This past weekend I was the chaperone for my son and 24 of his friends for a go kart racing birthday party. The boys raced in groups of eight for the first hour or so, and then a few of them started to drop out or take breaks, so I raised my hand to jump in to one of the groups.
After I finished my race, an old friend who was on sidelines laughed as he chided me, “Wow, you really crushed those 13 year olds!”
It’s true, my competitive instincts had mingled with the smell of gasoline and the purring of the kart’s 25hp engine, and I’d driven to win. And win I did.
As I was bantering with my son and his buddies about my old man driving skills, a few of them quipped that Kart #7, which I had raced, was “much faster than all the other karts.”
(That may be, I thought, but that doesn’t explain why I kept lapping them. I’m just a much more experienced and better driver).
Near the end of the party, the last race rolled around and there was one empty kart left. By that point, my son, the birthday boy, had switched to Kart #7. As I buckled myself into another kart, I smiled at him jokingly and said, “Now you’ll see that it’s all about my driving skills!”
It’s true, I did win race #2. By a little bit. In the first race I’d finished nearly two laps to each one of theirs, while in the second race I might have passed everyone once.
But if you’d asked me after Race 1, I would have said that most of my success was due of my driving skill, and that Kart #7 might be a tiny bit faster. What I learned after Race #2 was that most of the difference was because Kart #7 was a lot faster, and I’m a tiny bit of a better driver than a bunch of 13 year olds.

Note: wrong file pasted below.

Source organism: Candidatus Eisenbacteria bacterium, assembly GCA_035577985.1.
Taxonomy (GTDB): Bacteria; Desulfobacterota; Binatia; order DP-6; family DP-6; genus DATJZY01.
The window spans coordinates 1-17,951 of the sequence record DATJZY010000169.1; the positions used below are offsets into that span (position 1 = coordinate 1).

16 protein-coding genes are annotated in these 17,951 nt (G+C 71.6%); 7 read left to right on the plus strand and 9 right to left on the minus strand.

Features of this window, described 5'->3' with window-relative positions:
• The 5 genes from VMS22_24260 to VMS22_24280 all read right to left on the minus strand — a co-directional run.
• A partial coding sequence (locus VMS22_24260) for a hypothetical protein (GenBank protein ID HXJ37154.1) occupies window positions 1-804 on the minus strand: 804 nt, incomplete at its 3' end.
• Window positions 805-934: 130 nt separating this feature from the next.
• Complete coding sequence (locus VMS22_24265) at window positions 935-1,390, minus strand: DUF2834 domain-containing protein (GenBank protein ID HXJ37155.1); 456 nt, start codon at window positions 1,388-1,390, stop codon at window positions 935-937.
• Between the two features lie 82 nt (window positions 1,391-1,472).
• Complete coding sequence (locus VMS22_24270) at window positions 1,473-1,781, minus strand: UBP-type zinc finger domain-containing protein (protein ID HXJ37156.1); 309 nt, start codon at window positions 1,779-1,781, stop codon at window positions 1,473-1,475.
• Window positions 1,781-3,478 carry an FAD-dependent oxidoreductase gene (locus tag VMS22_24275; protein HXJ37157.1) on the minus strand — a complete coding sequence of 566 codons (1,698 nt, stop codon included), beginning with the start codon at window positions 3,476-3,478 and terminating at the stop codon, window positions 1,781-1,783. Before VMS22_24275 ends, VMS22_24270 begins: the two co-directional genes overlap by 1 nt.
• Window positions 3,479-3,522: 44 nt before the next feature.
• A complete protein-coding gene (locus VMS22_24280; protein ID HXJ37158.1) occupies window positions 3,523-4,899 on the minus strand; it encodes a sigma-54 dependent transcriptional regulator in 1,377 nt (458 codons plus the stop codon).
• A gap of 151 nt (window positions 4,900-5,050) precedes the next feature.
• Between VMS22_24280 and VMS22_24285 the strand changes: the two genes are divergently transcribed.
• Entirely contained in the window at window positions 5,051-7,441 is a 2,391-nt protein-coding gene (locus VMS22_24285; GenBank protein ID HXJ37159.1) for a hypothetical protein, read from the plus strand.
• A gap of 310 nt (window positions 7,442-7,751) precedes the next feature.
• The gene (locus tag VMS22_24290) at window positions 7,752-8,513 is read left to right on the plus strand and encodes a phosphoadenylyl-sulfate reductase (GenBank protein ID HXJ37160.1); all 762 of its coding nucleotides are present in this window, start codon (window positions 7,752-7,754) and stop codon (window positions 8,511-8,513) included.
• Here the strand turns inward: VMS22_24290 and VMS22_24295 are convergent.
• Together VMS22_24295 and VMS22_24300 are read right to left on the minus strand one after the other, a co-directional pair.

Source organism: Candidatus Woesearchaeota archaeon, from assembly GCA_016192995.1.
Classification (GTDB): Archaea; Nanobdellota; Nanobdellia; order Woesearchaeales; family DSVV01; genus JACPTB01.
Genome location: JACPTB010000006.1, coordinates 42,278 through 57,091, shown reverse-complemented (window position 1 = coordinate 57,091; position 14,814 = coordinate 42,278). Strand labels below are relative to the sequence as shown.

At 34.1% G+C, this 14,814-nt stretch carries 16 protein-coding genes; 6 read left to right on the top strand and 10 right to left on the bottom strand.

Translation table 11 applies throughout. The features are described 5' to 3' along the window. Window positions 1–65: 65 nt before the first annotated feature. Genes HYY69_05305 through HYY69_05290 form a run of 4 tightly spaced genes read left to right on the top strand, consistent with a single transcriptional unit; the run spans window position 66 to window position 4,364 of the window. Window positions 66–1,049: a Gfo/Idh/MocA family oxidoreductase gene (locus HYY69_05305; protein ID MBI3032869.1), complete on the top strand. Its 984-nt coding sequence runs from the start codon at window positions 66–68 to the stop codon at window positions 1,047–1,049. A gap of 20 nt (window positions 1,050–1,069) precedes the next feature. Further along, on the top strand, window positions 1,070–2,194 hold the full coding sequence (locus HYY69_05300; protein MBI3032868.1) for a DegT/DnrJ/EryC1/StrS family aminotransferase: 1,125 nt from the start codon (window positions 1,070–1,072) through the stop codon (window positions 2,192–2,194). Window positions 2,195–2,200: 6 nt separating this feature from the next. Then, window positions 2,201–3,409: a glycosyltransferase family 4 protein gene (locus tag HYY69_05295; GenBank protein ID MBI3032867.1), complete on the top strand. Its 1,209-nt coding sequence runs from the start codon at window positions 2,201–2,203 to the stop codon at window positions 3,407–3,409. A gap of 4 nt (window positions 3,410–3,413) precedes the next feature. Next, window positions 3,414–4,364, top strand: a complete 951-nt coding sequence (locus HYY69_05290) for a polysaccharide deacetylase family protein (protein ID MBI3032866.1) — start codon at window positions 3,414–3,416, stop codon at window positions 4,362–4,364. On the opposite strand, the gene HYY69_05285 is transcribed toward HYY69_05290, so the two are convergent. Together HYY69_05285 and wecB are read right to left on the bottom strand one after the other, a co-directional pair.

I can’t help but wonder the extent to which many of the differences in the ways we see the world result from misattribution of the credit we deserve for our own successes. It’s nearly impossible not to overestimate the roles our intelligence, hard work and skill play in the results we achieve: a success happens, we were smart and tough and hard-working…so it must be that the primary cause of that success were our smarts, our toughness and our hard work.
The truth is that the veil of our own privilege is one of the the hardest veils to remove. Privilege is not something we can see all at once, and sometimes I wonder if we ever have enough perspective to see it fully.
Harder still, once we spot it, is to figure out what to do with it: the world neither needs us to apologize for all that we have been given nor to pretend that it doesn’t exist. Rather our job is to see ourselves – and others – as fully as we can, and then to use all our abilities and good luck and the gifts we have been given to make manifest the better, more just world in which we so deeply believe.